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Breathwork for Anxiety

One of the most common conditions we see in the practice is anxiety. It is thought that at any one time 1 in 20 people suffer from anxiety. Undoubtedly, the pandemic, bringing with it uncertainty, has exacerbated the problem. 

Many people suffer from anxiety occasionally. Often a moderate amount of anxiety can be helpful if it drives high performance. However, anxiety becomes a problem when it is frequent and impairs our performance, sleep and relationships. 

Anxiety not only causes people to feel fearful and tense. It can also cause physical symptoms including:

  • Tremor
  • Palpitations
  • Nausea
  • Pins and needles
  • Tight chest
  • Fatigue
  • Diarrhoea
  • Bloating
  • Stomach cramps
  • Muscle aches
  • Sweating
  • Dry mouth

One powerful technique to get control of anxiety is through the breath. The physical symptoms of anxiety occur because of activation of the sympathetic nervous system. This is the fight or flight part of the nervous system. It is helpful if we need to escape a dangerous situation. Less so if it is activated by a Zoom meeting. We can use our breath to quieten the sympathetic nervous system and activate the parasympathetic nervous system. The parasympathetic nervous system is the rest and digest nervous system. 

There have been several studies that have suggested that deep, intentional, diaphragmatic breathing is beneficial in reducing stress and anxiety. A particularly easy to master technique that I find very effective is Box Breathing. This technique was popularised by former US NavySEAL Mark Devine. He used the technique to help him finish as “Honour Man” in his SEAL class. He now mentors SEAL candidates and as part of his mentoring teaches the candidates Box Breathing.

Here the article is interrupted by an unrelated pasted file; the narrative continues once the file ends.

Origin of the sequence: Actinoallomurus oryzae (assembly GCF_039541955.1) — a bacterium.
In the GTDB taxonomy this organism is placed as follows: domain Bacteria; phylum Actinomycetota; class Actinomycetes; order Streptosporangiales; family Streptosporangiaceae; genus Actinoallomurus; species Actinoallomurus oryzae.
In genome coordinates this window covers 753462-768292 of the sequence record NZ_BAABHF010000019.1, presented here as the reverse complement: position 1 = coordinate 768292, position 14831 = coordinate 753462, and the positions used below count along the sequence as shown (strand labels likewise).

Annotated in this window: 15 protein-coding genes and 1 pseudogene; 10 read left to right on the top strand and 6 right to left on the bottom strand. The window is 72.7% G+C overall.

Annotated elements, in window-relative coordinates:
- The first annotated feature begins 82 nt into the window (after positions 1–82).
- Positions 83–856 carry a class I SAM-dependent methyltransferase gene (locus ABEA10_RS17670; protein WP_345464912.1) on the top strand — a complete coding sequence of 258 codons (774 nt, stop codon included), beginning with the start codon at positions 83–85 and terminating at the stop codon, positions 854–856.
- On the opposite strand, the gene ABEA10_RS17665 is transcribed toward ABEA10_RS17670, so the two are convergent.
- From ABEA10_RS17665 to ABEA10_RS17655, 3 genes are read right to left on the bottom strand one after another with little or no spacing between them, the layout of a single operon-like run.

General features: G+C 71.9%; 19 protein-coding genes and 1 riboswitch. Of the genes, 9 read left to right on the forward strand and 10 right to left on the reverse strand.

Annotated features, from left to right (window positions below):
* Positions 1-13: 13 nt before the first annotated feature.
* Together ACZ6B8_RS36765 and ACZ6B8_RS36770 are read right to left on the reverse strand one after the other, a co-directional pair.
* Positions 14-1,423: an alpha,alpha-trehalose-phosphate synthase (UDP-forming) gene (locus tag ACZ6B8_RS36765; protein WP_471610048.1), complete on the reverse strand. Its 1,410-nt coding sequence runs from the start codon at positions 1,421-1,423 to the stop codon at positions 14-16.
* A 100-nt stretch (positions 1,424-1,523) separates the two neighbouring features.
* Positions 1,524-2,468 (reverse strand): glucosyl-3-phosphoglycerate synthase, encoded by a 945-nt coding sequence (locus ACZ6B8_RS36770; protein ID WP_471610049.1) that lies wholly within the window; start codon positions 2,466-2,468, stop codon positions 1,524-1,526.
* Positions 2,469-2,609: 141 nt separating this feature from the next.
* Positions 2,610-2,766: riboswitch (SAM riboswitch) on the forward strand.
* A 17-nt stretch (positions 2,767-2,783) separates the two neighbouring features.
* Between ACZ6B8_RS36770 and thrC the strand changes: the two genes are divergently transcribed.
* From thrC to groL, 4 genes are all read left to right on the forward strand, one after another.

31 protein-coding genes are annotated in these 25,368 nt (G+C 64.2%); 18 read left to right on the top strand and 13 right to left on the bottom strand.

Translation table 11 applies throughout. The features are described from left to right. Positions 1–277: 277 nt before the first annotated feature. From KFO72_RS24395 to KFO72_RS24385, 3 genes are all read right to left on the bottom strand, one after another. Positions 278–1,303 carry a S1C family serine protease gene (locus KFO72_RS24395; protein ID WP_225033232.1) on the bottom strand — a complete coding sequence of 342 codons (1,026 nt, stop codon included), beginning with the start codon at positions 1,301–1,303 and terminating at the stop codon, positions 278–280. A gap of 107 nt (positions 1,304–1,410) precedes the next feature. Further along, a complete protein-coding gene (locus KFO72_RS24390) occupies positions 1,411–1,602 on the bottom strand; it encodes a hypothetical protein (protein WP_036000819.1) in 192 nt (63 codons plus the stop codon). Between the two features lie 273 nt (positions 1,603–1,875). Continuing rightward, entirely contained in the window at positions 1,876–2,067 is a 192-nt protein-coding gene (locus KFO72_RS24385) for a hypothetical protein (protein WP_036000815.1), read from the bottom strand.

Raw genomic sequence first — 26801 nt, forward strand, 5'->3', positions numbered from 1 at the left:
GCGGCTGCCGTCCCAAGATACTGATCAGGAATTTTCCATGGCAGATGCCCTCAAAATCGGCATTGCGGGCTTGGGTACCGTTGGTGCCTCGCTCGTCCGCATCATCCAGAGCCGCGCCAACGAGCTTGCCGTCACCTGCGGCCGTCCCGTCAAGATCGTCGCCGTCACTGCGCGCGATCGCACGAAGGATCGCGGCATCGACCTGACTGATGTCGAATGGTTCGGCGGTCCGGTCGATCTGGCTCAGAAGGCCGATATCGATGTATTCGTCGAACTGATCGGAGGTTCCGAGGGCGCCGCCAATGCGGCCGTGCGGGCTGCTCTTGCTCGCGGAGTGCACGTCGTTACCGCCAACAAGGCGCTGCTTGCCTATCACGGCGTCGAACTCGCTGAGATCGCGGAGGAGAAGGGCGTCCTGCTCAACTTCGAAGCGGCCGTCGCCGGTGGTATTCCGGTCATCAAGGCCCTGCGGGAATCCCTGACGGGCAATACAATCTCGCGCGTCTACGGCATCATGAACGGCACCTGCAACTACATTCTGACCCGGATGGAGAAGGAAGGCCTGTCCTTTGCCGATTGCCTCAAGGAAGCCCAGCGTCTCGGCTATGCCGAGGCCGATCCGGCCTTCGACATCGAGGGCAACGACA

The technique is called Box Breathing due to its equal four components. To try box breathing for yourself:

  1. Exhale until you have totally emptied your lungs. Once they are fully emptied, hold your breath for 4 seconds. 
  2. At the end of the breath hold, inhale through your nose deep into your belly for 4 seconds. 
  3. Next, hold your breath for 4 seconds.
  4. Now exhale for four seconds emptying your lungs fully. 

Start by doing this cycle for a couple of minutes per day. Gradually increase the time you spend box breathing to 10-20 minutes per day. As your technique improves you can increase the length of the count. 

Some tips to help optimise your technique:

  1. Ideally, find a quiet place to practice
  2. Try to consciously relax your muscles before you start breathing. 
  3. As you breathe in, consciously and gently fill your abdomen with your breath. But don’t force it. 
  4. Placing a hand on your abdomen can help. 

Let us know if you find the technique helpful. If you’re struggling with anxiety then please don’t hesitate to get in touch. 

Dr J Hugh Coyne 

 Private GP